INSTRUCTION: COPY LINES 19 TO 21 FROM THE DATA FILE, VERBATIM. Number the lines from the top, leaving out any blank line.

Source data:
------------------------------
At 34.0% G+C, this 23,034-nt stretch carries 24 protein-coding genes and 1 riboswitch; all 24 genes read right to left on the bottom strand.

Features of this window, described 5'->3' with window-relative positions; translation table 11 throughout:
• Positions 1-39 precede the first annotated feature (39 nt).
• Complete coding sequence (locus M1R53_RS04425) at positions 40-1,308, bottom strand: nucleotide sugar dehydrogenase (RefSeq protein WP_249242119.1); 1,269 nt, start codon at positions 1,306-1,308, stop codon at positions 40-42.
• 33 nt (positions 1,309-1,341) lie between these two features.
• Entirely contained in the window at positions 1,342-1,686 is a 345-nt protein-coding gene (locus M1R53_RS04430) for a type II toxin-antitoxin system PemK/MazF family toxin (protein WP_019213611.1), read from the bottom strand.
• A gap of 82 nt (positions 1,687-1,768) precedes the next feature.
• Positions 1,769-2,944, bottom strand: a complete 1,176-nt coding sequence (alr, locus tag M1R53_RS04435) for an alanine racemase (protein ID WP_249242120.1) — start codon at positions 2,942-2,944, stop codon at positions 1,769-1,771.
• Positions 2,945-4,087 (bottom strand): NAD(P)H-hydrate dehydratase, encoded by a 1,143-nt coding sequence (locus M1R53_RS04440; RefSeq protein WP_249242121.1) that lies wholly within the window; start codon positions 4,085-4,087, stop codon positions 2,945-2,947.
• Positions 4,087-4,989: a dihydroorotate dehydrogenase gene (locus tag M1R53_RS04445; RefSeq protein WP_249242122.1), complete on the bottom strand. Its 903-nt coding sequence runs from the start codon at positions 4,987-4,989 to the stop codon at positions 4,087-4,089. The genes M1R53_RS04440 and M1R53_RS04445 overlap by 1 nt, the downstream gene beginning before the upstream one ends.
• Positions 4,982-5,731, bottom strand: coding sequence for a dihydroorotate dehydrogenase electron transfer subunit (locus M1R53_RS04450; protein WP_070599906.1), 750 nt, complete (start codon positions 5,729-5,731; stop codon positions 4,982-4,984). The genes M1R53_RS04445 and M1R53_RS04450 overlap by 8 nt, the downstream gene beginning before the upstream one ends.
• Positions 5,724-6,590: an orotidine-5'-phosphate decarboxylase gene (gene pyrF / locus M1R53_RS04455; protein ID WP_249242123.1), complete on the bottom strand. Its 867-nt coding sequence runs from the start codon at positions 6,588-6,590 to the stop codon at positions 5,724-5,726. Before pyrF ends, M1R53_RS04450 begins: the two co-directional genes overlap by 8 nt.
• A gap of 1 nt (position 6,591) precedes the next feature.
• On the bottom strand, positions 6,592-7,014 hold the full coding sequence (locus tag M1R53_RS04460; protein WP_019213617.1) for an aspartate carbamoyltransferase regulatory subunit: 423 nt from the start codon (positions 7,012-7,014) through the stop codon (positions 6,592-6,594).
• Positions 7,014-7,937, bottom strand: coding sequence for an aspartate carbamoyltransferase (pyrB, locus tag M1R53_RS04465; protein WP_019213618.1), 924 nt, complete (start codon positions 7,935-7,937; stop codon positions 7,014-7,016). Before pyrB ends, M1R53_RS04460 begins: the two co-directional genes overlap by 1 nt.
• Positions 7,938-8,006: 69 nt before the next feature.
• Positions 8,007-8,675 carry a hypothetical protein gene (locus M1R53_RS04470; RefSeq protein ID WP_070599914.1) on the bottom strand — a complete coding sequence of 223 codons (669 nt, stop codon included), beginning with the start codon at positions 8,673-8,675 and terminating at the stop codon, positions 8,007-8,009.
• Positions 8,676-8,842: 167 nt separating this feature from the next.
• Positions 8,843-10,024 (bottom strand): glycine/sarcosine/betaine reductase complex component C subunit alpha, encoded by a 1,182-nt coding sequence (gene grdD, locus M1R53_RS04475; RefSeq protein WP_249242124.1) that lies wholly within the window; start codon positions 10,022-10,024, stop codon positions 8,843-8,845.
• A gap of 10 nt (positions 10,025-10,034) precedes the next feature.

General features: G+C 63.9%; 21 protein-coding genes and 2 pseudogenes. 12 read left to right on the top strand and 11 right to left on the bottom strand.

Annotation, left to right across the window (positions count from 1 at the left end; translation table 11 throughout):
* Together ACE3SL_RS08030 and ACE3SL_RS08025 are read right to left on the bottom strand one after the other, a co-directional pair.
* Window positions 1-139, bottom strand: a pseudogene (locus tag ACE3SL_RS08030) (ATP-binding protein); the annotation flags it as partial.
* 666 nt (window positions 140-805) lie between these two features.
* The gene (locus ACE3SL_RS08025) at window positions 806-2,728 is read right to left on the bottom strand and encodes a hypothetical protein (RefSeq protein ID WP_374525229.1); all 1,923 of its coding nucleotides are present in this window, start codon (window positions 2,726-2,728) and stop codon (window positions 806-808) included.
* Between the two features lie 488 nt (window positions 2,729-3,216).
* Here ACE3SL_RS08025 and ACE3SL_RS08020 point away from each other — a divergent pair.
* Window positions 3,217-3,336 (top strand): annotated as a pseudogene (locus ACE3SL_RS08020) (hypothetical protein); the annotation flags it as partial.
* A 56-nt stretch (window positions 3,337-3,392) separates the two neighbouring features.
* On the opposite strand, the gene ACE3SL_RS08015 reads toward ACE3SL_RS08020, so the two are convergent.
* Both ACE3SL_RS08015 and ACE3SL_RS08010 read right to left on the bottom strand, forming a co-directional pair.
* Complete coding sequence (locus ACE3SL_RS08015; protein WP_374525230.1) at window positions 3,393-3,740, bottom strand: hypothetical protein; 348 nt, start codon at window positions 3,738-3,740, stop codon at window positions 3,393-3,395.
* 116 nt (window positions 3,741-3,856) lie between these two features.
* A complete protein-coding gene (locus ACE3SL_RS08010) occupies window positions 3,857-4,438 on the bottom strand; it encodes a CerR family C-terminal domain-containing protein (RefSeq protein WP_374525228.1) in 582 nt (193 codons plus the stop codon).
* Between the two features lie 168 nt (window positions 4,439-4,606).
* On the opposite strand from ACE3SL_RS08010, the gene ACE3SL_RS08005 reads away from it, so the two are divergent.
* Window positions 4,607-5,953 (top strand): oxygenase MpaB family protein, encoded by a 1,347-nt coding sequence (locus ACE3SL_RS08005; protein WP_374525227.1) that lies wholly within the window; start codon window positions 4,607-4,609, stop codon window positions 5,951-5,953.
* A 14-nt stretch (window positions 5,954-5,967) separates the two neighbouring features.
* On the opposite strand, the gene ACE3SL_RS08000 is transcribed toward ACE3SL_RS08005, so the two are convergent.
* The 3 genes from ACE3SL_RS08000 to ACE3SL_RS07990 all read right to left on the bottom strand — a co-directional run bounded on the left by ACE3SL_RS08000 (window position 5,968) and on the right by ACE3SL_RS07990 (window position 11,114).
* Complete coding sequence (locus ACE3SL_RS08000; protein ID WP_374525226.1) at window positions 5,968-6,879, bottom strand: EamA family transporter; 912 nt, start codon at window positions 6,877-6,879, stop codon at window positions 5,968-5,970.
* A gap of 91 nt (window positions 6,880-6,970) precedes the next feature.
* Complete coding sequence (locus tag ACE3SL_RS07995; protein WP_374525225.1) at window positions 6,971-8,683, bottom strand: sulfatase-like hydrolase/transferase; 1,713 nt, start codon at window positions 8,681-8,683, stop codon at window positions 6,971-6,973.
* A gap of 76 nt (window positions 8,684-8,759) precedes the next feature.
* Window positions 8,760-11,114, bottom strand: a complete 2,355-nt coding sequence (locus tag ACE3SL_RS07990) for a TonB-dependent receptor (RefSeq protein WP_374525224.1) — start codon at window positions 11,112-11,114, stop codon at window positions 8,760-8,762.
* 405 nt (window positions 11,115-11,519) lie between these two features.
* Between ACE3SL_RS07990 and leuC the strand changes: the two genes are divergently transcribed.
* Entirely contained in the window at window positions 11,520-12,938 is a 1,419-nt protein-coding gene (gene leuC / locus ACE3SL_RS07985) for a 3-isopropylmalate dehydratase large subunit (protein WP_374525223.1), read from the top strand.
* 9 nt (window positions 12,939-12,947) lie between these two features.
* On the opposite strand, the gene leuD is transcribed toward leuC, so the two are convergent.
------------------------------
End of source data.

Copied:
• Positions 8,843-10,024 (bottom strand): glycine/sarcosine/betaine reductase complex component C subunit alpha, encoded by a 1,182-nt coding sequence (gene grdD, locus M1R53_RS04475; RefSeq protein WP_249242124.1) that lies wholly within the window; start codon positions 10,022-10,024, stop codon positions 8,843-8,845.
• A gap of 10 nt (positions 10,025-10,034) precedes the next feature.

General features: G+C 63.9%; 21 protein-coding genes and 2 pseudogenes. 12 read left to right on the top strand and 11 right to left on the bottom strand.